As you know from last week’s post I’ve been on vacation…. And now my partner and I are two of the thousands and thousands of people who are trying desperately to get out of London’s Heathrow airport. We’re not traveling with children, we’re not sick, and though we don’t really have a whole ton of cash (& certainly not so much that we budgeted for this) we’re ok.
Great, right? So what am I all uptight about?
I mean, don’t get me started on the inanity of the fact that we’re grounded (for days or maybe a week) over 4 inches of snow. Or the frustration over the fact that even though we’re in a neat and fancy spot we’re not actually able to enjoy it because we’re with everyone else trying to find a place to pop our bags while we look for Internet and queue for customer service.
All this stress over travel plans is uncanny: the feeling of no control, the slow realization that we’re on our own, the realization that there might be ways to make things work if we’re willing to be flexible* and a little scrappy. Truth be told this stress has reminded me of the stresses I’ve written about on this blog. But this travel stress also has me thinking about the skills we have, hone, or forge as academic women. I fancy myself a semi-worldly and adaptable sort. For example, you’ve read my musing on the pros and cons of moving for the profession (mostly I like it) as well as my thoughts on the DIY Academic career.
Indeed, professing in the profession seems to require a certain kind of worldliness. Or awareness. Or self-reflexivity. Call it what you like, working in the academy means meeting such a wide variety of people with diverse backgrounds, beliefs, and, yes, holiday greetings. In fact, call me Pollyanna because I (usually) love what this requires of me. Mindfulness. Openness. And what I’m coming to understand as a kind of careful compassion. After all, we’re all in this hotel/terminal/concourse/classroom/job hunt together, right?
What I mean by this is not that working in the academy means being a push over (hah!) but rather that this kind of compassion is the stuff that travels, that discerns. It is an (unpaid, granted) emotion that is often for students, regularly for colleagues, and sometimes, increasingly, for me.
Compassion is often among the feminized emotions, and certainly would fall under the unpaid emotional work that needs further discussion and radical rethinking. But I think one of my resolutions is to pay it forward, carefully.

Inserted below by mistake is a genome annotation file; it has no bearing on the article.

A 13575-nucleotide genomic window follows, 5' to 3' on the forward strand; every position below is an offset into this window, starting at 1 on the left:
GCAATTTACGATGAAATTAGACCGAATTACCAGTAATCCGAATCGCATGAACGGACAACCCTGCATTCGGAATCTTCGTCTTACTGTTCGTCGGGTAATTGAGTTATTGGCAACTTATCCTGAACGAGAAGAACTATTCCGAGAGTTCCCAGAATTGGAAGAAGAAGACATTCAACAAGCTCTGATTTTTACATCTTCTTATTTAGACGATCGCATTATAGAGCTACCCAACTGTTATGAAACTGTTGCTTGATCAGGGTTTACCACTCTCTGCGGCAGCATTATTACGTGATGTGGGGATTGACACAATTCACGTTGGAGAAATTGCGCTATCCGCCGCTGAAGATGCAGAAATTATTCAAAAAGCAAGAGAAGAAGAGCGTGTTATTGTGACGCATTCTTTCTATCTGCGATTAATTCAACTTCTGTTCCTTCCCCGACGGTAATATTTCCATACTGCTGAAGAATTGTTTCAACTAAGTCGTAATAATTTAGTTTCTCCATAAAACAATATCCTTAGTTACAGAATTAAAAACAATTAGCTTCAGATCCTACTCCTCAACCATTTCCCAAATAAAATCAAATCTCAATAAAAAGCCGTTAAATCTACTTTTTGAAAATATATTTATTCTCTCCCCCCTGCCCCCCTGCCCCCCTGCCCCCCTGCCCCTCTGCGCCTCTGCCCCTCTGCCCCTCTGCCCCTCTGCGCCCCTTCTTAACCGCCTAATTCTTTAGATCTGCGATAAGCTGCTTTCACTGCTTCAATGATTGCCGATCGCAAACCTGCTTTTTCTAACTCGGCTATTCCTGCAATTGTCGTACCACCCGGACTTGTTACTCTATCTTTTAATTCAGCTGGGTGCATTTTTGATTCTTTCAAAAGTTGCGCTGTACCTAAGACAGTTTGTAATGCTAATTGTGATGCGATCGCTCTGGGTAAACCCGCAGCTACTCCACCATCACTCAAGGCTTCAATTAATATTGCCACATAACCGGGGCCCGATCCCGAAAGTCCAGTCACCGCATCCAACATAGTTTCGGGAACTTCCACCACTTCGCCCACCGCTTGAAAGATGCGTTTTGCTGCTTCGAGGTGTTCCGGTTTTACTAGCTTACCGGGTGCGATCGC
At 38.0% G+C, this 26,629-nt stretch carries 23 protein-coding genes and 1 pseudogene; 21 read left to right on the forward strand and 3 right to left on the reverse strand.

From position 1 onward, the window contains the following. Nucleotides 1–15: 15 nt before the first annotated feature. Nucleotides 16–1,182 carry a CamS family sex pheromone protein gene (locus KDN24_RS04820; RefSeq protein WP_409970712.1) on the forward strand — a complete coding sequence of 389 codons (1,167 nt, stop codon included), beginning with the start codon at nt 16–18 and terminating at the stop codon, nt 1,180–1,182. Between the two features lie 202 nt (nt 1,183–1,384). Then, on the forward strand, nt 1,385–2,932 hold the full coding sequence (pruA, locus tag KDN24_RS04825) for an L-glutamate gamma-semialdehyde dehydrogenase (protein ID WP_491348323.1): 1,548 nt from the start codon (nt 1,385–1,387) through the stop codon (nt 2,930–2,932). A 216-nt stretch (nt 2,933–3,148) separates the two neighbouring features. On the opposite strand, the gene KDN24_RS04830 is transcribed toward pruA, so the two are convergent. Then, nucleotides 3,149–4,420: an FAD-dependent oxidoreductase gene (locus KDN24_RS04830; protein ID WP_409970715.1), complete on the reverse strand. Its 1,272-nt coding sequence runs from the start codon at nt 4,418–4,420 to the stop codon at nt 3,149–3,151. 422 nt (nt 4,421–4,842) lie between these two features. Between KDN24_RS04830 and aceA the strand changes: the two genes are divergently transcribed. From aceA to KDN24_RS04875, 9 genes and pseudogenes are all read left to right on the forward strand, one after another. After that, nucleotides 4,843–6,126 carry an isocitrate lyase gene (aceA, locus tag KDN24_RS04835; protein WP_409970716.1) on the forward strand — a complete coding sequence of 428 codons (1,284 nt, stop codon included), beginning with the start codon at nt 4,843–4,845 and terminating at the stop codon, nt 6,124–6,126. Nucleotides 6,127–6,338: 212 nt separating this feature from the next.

So while I’ll be saying happy holidays to the other stranded people I meet and keeping my eyes peeled for vegetarian food in the airports (even if it means another meal of bagels) I’ll be practicing compassion with my fellow travelers and myself…because I’m going to need it in January when a new term, a new year, and a new batch of fantastically and astoundingly diverse students show up in my classrooms.
Warmth to you all and apologies for the bleary prose.
*the willingness to be flexible may forever remind me of the infamous meme… even though I know being flexible doesn’t equal moving to nowheresville Canada/USA/UK I can’t help but hear that automated Dean’s voice…
2 thoughts on “Due to arctic weather conditions this blog post was almost delayed. Or, what do botched travel plans have in common with an academic profession?”
Oh Erin! Where are you now? Gosh, that's what you get for taking a vacation, huh? I'm so sorry to hear you're trapped. And sorry too for the echoes with the job market. Urgh.
I've made it to Chicago. Looks like the place to Halifax will go today. And here's a bonus amid chaos: after choosing to leave the chaos of Heathrow my partner and I travelled to Dover and then Calais (escaping a minor riot at the ferry) and made it to Paris where, for the first time ever, I got to visit my dear cousin and her partner.
So: lucky after all! (Now to finish all my grading in 48 hours… If I accomplish that can I call it a feminist win? 😉
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